There’s quirky and then there is the outright ridiculous. Unfortunately, it’s the latter that best fits Johnny Depp’s Mortdecai performance.
Based on Kyril Bonfiglioli's 1973 book anthology, Don’t Point that Finger at Me, the film follows the eccentric and the unconventional life of swindling British art dealer, Lord Charlie Mortdecai (Depp), who seems to have fallen into a financial rut. His lavish family estate – which he shares with his wife, Joanna (Paltrow) – is now in danger of being taken away from him and his long list of clients have caught onto his deceitful ways.
To make things even worse, Charlie soon finds himself at odds with Joanna, who is refusing to speak to him until he gets rid of the ridiculous handlebar moustache.
It’s not until Inspector Martland (McGregor) – Charlie’s old college roommate – shows up asking for help with a murder case that’s linked to the theft of a lost Goya painting that things begin to look up. Hoping that the finder’s fee will help him, Charlie – with the assistance of his loyal manservant, Jock Strapp (Bettany) – soon finds himself trotting around the globe looking for a painting that is not only valuable, but one that may lead them to a hidden treasure of gold.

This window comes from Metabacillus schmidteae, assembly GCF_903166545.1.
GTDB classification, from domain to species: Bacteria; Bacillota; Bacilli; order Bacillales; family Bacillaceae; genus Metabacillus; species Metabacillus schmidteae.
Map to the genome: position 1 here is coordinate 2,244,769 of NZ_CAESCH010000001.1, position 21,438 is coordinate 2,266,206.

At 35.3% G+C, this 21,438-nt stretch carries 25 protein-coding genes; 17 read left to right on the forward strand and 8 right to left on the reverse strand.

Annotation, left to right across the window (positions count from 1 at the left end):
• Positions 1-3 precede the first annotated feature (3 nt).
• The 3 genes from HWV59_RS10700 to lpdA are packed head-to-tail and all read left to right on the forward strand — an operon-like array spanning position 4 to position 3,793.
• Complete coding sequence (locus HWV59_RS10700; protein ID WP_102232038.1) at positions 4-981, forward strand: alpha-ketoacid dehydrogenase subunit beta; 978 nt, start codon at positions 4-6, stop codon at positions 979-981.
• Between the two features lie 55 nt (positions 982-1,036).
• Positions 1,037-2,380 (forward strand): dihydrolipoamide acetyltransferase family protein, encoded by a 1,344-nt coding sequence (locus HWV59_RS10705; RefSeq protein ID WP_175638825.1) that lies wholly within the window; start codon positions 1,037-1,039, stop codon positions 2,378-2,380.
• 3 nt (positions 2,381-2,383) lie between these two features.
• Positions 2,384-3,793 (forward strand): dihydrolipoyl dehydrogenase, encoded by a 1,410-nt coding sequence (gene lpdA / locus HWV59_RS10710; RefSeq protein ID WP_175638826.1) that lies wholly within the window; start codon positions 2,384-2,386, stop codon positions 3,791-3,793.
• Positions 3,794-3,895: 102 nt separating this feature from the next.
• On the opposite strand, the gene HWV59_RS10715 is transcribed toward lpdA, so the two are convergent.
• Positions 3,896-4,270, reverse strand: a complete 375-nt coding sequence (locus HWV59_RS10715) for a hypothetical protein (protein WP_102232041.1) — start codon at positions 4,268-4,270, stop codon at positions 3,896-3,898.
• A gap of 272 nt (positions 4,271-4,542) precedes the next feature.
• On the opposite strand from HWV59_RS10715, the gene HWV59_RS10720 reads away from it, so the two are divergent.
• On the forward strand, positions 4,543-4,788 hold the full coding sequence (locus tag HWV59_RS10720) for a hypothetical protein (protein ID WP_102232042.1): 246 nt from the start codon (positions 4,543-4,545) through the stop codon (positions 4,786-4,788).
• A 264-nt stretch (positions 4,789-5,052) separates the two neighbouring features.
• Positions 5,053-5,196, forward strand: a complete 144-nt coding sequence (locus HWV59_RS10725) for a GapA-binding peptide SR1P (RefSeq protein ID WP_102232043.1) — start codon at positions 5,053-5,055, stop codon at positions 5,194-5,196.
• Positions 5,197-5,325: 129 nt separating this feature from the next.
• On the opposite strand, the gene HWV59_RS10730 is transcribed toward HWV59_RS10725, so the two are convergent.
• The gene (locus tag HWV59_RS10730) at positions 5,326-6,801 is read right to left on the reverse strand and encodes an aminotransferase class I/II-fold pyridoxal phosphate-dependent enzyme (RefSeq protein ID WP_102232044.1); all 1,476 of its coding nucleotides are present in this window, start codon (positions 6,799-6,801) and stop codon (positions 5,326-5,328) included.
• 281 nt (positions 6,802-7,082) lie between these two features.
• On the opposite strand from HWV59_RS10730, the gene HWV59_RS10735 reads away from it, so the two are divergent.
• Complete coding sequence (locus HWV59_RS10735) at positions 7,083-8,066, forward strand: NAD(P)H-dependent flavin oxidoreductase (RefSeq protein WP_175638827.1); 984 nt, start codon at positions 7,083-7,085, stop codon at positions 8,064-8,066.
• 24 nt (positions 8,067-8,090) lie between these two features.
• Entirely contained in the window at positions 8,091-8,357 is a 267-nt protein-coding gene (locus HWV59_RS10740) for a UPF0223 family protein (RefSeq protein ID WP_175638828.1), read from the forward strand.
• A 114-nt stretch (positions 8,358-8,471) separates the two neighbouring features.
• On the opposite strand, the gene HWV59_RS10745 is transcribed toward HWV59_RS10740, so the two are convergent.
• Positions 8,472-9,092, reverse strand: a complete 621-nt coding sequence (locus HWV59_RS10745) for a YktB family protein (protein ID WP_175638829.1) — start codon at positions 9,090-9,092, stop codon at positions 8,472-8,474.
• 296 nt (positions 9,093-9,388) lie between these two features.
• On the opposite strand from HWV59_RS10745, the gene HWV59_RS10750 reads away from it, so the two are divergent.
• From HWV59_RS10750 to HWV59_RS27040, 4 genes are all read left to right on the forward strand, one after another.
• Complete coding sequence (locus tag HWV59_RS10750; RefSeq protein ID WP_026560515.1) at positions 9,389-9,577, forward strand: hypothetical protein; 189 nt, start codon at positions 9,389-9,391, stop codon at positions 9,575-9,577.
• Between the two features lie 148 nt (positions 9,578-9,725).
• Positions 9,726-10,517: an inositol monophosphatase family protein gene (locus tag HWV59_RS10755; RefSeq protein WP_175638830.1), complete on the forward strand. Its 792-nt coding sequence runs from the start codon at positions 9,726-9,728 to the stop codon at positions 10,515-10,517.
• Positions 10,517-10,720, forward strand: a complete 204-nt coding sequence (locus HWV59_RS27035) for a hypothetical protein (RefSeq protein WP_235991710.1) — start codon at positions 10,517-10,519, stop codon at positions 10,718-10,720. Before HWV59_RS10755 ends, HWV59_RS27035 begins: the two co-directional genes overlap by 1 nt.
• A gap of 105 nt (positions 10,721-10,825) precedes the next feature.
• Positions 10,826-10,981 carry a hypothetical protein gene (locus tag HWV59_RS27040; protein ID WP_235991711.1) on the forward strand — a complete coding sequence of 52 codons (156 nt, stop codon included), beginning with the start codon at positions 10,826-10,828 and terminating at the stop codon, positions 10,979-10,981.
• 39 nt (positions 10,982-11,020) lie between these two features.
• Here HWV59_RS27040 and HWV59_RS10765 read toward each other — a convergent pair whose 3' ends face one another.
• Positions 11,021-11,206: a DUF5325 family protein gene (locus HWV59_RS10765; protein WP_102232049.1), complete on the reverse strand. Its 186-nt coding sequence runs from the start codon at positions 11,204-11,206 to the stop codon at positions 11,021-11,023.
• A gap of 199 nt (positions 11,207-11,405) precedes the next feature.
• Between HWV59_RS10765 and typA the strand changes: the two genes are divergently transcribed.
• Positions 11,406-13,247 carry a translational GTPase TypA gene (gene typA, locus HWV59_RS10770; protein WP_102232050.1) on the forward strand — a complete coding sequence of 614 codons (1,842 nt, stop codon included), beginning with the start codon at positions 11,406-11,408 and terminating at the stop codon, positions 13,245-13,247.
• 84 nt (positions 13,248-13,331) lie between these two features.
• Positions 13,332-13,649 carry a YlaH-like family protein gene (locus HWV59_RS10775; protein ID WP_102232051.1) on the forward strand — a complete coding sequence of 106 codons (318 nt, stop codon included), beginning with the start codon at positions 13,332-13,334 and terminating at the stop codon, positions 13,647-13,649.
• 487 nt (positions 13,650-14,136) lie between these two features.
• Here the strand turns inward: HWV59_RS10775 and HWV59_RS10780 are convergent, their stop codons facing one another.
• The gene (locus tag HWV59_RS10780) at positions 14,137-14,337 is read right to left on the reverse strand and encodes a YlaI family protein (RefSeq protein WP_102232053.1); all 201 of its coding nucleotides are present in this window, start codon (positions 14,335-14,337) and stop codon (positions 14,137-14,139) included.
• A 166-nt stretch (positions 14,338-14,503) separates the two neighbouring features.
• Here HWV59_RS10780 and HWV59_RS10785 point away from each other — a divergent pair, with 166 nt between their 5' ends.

Adapted to the screen by Eric Aronson, Mortdecai’s story is overly complex and disjointed to the point of complete and utter breakdown. The pace is relatively brisk and the gags – mainly involving Charlie’s moustache – are aplenty; however, the jokes are forced and never really hit their mark, leaving the whole development of the plot a little exhausting.
Depp – someone who has grown accustomed to odd-ball roles such as this – seems to be happy to step into the part of the eccentric British aristocrat, however, his usual charm and irresistible unconventionality seem to be a little on the off-side. Lacking originality and character, Depp is a babbling mess while Paltrow, McGregor and Bettany, were all a little lost in their respective roles.
Succumbing to a series of cheap gags and an ongoing barrage of humourless quips, Mortdecai – probably best described as Austin Powers meets James Bond – feels like a missed opportunity considering its accomplished and talented cast.